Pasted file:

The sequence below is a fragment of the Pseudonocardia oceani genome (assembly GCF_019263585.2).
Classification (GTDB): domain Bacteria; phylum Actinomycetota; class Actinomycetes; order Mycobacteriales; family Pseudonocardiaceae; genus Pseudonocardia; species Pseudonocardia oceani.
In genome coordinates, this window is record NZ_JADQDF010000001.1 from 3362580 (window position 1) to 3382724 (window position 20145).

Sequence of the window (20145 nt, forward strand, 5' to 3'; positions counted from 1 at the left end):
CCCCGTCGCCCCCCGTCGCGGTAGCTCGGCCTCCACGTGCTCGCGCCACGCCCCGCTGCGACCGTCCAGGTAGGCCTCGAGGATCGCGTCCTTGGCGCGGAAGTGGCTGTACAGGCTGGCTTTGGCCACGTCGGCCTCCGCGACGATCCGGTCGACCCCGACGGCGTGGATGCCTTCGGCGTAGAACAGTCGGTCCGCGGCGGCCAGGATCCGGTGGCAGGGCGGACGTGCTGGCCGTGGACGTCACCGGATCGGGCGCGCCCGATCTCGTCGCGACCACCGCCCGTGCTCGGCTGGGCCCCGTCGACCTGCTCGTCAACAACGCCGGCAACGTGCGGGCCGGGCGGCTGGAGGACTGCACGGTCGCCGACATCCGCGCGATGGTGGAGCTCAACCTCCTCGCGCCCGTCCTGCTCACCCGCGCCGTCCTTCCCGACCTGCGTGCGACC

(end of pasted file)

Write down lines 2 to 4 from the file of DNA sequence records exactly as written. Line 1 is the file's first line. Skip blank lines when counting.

Classification (GTDB): domain Bacteria; phylum Actinomycetota; class Actinomycetes; order Mycobacteriales; family Pseudonocardiaceae; genus Pseudonocardia; species Pseudonocardia oceani.
In genome coordinates, this window is record NZ_JADQDF010000001.1 from 3362580 (window position 1) to 3382724 (window position 20145).

Sequence of the window (20145 nt, forward strand, 5' to 3'; positions counted from 1 at the left end):